An anonymous reader quotes Mashable: To little fanfare, the Finnish technology company HMD Global Sunday unveiled the Nokia 6, a mid-range Android smartphone for the Chinese market. HMD owns the rights to use Nokia's brand on mobile phones. The Nokia 6, which runs the newest version of Google's mobile operating system, Android Nougat, sports a 5.5-inch full HD (1920x1080 pixels) display. With metal on the sides and a rounded rectangular fingerprint scanner housed on the front, the Nokia 6 seems reminiscent of the Samsung Galaxy S7. The new Nokia smartphone is powered by a mid-range Qualcomm Snapdragon 430 processor and will compete with the likes of Samsung's Galaxy A series models and other mid-end smartphones... The smartphone is priced at 1,699 Chinese Yuan (roughly $250).

Read more of this story at Slashdot.

Categories: Science

Richard Stallman Acknowledges Libreboot Is No Longer A Part of GNU

Slashdot - Sun, 08/01/2017 - 6:34pm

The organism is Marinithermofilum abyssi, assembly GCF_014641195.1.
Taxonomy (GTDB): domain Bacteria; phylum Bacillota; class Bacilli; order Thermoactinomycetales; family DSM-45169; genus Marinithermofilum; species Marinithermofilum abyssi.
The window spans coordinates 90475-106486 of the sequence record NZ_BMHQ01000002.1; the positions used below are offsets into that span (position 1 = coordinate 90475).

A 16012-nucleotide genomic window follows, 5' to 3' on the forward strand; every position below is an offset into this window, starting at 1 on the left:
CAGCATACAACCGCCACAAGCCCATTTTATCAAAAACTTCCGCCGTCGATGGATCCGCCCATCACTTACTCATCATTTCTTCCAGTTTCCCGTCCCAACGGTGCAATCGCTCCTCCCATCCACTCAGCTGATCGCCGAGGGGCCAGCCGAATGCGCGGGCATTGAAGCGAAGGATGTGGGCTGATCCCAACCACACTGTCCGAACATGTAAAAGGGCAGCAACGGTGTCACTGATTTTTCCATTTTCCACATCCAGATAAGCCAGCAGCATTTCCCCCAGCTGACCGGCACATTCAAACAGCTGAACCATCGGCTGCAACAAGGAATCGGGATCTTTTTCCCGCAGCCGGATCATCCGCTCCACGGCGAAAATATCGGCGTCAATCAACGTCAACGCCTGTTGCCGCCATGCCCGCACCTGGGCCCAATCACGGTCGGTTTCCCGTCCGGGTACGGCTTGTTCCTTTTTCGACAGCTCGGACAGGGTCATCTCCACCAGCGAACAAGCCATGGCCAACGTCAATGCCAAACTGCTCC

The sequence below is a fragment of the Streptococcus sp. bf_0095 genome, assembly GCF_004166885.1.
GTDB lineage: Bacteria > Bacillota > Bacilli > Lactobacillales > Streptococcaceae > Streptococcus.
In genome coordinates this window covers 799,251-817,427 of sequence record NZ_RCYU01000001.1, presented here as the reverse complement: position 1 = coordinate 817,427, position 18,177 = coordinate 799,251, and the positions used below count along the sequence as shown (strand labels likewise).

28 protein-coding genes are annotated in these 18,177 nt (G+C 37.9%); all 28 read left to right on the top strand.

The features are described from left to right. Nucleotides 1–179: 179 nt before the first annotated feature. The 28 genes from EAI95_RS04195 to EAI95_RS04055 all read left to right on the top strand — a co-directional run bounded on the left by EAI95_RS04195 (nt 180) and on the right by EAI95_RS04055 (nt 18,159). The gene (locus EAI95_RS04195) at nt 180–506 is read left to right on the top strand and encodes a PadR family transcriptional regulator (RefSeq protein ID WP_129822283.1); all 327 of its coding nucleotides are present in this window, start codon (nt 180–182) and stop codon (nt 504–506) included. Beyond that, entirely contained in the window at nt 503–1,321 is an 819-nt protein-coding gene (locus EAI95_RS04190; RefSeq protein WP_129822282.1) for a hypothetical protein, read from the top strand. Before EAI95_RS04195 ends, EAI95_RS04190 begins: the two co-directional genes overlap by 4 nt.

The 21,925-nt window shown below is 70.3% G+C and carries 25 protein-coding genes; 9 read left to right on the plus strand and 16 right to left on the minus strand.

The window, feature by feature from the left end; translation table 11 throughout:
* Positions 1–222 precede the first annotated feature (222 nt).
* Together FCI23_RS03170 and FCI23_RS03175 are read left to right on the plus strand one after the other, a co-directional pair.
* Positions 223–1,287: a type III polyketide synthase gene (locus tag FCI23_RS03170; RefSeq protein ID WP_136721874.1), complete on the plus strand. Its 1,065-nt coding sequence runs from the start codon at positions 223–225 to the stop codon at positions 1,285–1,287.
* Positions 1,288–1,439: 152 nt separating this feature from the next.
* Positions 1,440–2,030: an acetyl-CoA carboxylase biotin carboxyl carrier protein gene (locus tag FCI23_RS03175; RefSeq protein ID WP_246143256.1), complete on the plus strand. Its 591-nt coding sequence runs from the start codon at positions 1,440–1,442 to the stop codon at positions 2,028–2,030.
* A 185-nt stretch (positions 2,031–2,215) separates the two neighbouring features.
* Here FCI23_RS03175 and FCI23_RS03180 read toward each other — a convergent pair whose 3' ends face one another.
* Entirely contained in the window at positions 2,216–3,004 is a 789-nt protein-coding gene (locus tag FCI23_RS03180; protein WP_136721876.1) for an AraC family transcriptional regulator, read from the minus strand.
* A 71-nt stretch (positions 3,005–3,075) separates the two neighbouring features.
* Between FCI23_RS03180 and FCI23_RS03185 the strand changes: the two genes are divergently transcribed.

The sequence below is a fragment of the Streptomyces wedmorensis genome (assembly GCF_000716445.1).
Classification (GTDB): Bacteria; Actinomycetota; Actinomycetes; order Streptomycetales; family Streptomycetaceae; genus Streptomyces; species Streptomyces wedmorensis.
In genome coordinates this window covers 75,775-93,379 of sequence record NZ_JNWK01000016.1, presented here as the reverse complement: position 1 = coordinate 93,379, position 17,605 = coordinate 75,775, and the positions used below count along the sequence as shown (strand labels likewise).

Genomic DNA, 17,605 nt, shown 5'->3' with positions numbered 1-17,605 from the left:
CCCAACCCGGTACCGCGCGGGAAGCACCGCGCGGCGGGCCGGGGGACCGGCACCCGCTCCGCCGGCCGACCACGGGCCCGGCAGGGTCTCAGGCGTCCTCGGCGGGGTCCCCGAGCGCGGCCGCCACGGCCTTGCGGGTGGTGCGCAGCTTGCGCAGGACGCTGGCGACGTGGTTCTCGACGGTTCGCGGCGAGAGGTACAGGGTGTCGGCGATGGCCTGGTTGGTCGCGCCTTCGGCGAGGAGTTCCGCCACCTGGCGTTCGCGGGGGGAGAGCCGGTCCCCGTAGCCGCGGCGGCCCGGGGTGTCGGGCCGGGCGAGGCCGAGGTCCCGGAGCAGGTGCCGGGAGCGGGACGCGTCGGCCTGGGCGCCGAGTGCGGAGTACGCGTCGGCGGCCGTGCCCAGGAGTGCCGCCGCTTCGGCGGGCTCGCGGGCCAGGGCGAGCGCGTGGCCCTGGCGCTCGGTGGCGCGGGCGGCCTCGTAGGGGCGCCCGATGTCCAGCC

Libreboot became an official GNU project in May. Now an anonymous Slashdot reader writes: Richard Stallman has officially announced that Libreboot is no longer a GNU package. The maintainer of Libreboot had tried to leave the GNU project in September 2016, but the departure was not acknowledged until January 2017. Libreboot is a replacement for proprietary BIOS systems, effectively a distribution of coreboot without any binary blobs and adding an automated build/install process. In the post titled "Goodbye to GNU Libreboot," Stallman wrote that "When a package's maintainer steps down, that doesn't by itself break the relationship between GNU and the package. If it is left without a maintainer but is still useful, the GNU Project will usually look for new maintainers to work on it. However, we can instead drop ties with the package, if that seems the right thing to do. "A few months ago, the maintainer of GNU Libreboot decided not to work on Libreboot for the GNU Project any more. That was her decision to make. She also asserted that Libreboot was no longer a GNU package -- something she could not unilaterally do. The GNU Project had to decide what to do in regard to Libreboot. We have decided to go along with the former GNU maintainer's wishes in this case, for a combination of reasons: (1) it had not been a GNU package for very long, (2) she was the developer who had originally made it a GNU package, and (3) there were no major developers who wanted to continue developing Libreboot under GNU auspices."